the kit for a fee of $30.00. You shall be responsible for shipping costs. The foregoing shall apply only where the
kit is unassembled. In the event the kit is partially assembled, a refund will not be available, however, Rigel
Corporation can, upon request, complete assembly for a fee based on an hourly rate of $50.00. Although Rigel
Corporation will replace any defective parts, it shall not be responsible for malfunctions due to errors in assembly.
If you encounter problems with assembly, please call Rigel Corporation at (904) 373-4629 for advice and
instruction. In the event a problem cannot be resolved by telephone, Rigel Corporation will perform repair work,
upon request, at the foregoing rate of $50.00 per hour.
5.
Governing Law. This agreement and all rights of the respective parties shall be governed by the laws of the State
of Florida.
Table Of Contents
1
OVERVIEW ..............................................................................................................................................................1
1.1
1.2
1.3
2
SOFTWARE .............................................................................................................................................................3
2.1
2.2
2.3
3
HARDWARE ............................................................................................................................................................1
READS166 EVALUATION SOFTWARE OVERVIEW ....................................................................................................1
PARTS LIST ............................................................................................................................................................2
SYSTEM REQUIREMENTS ........................................................................................................................................3
SOFTWARE INSTALLATION, READS166 ..................................................................................................................3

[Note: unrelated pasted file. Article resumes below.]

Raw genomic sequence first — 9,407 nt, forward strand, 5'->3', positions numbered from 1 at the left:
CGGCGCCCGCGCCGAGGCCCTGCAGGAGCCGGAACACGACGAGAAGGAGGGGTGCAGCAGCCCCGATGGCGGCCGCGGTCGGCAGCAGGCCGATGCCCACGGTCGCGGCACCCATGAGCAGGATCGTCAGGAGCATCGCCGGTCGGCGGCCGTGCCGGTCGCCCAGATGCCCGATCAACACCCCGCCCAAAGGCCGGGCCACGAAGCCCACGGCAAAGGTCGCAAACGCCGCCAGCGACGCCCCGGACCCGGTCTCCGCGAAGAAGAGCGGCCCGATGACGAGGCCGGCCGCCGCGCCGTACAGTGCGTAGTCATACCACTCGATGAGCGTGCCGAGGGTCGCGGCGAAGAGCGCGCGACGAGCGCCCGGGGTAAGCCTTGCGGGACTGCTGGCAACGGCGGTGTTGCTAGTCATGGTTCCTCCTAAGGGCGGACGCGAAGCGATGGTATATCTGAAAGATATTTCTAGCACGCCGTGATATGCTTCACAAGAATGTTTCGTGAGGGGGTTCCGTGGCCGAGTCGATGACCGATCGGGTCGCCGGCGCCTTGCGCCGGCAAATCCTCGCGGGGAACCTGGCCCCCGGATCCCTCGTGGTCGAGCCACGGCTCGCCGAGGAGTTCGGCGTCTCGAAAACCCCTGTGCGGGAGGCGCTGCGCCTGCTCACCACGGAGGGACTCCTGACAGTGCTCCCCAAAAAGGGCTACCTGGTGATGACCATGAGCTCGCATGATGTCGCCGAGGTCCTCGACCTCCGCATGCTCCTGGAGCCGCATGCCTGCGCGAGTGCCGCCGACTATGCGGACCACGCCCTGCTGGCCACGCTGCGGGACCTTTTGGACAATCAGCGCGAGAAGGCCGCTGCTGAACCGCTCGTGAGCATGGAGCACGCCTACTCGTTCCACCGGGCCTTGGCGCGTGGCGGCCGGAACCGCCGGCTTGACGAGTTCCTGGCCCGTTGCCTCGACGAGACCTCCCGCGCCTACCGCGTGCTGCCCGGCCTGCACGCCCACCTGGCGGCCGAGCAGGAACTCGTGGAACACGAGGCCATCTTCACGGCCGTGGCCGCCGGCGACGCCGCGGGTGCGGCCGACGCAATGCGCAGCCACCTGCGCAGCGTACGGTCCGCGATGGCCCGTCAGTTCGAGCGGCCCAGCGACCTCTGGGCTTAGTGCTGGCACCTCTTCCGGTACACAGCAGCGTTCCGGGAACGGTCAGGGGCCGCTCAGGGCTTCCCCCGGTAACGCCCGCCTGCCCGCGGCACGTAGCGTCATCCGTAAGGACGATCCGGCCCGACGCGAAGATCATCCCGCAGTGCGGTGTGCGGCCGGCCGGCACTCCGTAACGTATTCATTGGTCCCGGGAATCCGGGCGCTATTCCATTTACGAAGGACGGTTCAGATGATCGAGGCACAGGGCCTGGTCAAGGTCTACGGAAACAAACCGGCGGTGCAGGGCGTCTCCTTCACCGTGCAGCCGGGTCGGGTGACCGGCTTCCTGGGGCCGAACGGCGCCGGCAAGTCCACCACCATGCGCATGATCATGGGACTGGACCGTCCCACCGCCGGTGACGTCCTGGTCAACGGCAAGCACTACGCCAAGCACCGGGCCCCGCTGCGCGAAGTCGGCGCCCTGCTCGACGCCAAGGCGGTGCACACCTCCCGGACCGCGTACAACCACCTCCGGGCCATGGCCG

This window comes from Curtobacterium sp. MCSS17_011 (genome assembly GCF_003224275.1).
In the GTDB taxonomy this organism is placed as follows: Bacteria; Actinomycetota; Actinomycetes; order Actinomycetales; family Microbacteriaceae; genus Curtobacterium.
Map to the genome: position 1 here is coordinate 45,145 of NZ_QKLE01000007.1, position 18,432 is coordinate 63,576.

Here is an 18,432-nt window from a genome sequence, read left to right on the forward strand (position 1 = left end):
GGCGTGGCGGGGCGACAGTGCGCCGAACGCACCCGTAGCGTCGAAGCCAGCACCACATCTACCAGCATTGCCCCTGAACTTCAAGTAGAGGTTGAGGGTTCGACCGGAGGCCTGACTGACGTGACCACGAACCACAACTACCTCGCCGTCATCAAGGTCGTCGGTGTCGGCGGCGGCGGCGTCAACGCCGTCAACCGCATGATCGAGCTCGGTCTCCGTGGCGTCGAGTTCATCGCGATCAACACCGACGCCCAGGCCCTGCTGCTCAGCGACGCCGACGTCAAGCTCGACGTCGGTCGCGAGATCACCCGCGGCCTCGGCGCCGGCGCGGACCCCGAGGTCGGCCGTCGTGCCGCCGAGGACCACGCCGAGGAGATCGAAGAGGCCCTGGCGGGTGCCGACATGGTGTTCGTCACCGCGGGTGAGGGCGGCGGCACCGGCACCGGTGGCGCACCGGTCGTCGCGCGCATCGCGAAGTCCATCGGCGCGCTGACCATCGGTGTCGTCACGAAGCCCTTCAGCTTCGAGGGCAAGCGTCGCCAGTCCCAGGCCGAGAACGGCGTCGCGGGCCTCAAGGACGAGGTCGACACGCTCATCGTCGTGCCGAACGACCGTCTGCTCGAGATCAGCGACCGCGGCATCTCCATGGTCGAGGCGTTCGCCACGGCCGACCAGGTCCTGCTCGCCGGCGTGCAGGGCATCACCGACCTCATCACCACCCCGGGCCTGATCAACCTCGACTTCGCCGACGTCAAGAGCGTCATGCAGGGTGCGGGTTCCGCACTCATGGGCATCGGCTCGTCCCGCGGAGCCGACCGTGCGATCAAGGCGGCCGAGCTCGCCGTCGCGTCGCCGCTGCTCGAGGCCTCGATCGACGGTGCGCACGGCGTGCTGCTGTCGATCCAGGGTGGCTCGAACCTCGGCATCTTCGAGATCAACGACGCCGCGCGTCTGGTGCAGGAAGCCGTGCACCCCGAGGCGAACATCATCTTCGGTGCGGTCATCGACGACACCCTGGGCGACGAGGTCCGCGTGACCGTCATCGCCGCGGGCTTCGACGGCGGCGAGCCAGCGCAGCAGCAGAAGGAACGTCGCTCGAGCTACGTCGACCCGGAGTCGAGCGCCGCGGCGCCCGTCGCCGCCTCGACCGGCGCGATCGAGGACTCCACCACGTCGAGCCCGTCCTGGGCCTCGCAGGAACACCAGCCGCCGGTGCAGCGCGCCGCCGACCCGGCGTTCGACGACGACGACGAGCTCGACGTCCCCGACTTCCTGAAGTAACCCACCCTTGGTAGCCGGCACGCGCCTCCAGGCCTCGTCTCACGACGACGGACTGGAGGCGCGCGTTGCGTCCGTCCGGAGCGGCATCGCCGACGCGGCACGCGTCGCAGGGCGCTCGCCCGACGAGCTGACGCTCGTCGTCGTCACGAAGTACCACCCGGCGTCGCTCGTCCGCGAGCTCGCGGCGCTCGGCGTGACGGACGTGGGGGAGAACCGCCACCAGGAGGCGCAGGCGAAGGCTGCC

THIRD PARTY SOFTWARE .......................................................................................................................................3
START-UP ...............................................................................................................................................................4
3.1 CONNECTIONS, JUMPER SETTINGS .........................................................................................................................4
3.2 SOFTWARE INITIALIZATION ......................................................................................................................................4
3.3 SERIAL NUMBER.....................................................................................................................................................4
3.3.1 Demo Version..............................................................................................................................................4
3.3.2 Full Version..................................................................................................................................................4
3.4 CONFIGURING READS166 AND INITIATING HOST-TO-BOARD COMMUNICATIONS ......................................................4
3.5 BOOTSTRAPPING ....................................................................................................................................................5
3.6 VERIFYING THAT THE MONITOR IS LOADED ..............................................................................................................6
3.7 TROUBLESHOOTING................................................................................................................................................7
3.7.1 Hardware Set-up .........................................................................................................................................7